To assess new findings and clinical implications of deiodinase gene polymorphism. Deiodinases are enzymes that can activate or inactivate thyroid hormone molecules. Whereas the types 1 and 2 deiodinase (D1 and D2) activate thyroxine (T4) to 3,5,3′-triiodothyronine (T3) via deiodination of T4's outer ring, D1 and D3 inactivate both T4 and T3 and terminate thyroid hormone action via deiodination of T4's inner molecular ring. A number of polymorphisms have been identified in the three deiodinase genes; the most investigated and likely to have clinical relevance is the Thr92 substitution for Ala substitution in DIO2 (Thr92Ala-DIO2). There are a number of reports describing the association between the Thr92Ala-DIO2 polymorphism and clinical syndromes that include hypertension, type 2 diabetes, mental disorders, lung injury, bone turnover, and autoimmune thyroid disease; but these associations have not been reproduced in all population studies.
A new report indicates that carriers of the Thr92Ala-DIO2 polymorphism exhibit lower D2 catalytic activity and localized/systemic hypothyroidism. This could explain why certain groups of levothyroxine-treated hypothyroid patients have improved quality of life when also treated with liothyronine (LT3). Furthermore, Ala92-D2 was abnormally found in the Golgi apparatus, what could constitute a disease mechanism independent of T3 signaling. Indeed, brain samples of Thr92Ala-DIO2 carriers exhibit gene profiles suggestive of brain degenerative disease. In addition, African American carriers of Thr92Ala-DIO2 exhibit an about 30% higher risk of developing Alzheimer's disease.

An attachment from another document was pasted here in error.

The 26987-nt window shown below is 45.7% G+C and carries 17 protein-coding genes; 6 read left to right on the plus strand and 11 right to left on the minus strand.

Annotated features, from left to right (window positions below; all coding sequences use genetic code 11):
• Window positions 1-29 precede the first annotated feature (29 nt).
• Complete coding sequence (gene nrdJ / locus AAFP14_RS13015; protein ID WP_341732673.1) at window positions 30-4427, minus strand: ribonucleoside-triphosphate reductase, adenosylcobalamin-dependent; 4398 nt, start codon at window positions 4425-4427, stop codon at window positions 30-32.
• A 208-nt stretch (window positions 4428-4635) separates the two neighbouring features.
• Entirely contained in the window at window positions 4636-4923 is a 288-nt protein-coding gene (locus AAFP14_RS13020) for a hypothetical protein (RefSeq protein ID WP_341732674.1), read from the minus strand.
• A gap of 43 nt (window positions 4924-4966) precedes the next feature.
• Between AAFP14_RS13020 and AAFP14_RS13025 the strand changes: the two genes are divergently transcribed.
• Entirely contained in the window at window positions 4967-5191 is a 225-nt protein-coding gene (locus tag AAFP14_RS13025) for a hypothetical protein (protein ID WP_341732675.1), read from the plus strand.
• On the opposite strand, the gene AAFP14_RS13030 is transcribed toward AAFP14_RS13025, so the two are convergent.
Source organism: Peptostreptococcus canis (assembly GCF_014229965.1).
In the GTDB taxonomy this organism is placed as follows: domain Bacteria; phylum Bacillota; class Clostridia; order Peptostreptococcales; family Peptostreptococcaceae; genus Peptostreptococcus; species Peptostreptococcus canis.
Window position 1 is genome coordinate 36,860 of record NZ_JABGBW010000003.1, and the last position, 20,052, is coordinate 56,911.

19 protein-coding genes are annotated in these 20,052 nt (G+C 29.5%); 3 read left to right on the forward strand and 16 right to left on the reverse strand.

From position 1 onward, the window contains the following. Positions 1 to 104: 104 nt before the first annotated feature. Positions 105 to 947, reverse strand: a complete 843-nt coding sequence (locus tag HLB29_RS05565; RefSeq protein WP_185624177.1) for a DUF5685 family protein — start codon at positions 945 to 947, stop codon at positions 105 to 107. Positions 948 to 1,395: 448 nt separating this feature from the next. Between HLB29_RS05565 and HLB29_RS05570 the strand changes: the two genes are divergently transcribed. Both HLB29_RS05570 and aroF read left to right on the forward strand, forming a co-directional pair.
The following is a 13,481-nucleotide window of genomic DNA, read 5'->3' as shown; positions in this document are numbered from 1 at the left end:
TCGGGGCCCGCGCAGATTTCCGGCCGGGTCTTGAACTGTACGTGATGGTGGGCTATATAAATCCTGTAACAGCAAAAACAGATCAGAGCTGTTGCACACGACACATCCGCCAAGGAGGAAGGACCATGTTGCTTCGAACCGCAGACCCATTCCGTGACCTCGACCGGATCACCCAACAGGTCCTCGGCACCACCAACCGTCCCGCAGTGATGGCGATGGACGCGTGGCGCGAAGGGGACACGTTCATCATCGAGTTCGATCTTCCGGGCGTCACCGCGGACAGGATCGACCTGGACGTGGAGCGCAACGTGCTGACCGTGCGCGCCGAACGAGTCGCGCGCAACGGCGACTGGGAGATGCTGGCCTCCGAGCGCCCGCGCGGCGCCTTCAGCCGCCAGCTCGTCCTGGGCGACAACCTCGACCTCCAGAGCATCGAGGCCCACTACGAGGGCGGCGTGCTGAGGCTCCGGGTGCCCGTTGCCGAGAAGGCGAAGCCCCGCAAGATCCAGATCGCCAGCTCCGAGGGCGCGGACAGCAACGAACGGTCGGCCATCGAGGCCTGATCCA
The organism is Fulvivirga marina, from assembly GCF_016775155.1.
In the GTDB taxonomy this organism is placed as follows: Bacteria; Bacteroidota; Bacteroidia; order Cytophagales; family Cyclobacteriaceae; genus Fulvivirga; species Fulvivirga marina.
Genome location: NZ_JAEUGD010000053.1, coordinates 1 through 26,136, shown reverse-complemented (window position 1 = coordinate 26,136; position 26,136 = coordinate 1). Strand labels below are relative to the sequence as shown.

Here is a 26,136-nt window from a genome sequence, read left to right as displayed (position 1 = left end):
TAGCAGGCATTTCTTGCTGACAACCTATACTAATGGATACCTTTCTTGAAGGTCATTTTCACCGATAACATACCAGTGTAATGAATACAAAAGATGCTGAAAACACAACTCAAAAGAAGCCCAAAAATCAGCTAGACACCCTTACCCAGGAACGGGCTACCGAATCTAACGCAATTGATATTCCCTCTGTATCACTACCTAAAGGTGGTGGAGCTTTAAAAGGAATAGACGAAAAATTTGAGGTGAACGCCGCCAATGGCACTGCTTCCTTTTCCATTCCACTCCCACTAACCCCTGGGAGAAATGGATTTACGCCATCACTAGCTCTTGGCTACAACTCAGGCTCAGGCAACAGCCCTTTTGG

The finding of deiodinase polymorphisms that can diminish thyroid hormone signaling and/or disrupt normal cellular function opens the door to customized treatment of hypothyroidism. Future studies should explore how the racial background modulates the clinical relevance of the Thr92Ala-DIO2 gene polymorphism.
aDivision of Endocrinology, University of Chicago
bDivision of Endocrinology and Metabolism, Rush University Medical Center, Chicago, Illinois, USA
Correspondence to Antonio C. Bianco, MD, PhD, Section of Endocrinology, Diabetes & Metabolism, University of Chicago Medical Center, 5841 S. Maryland Avenue, MC1027, Room M267, Chicago, IL 60637, USA. Tel: +1 312 775 4493; E-mail: email@example.com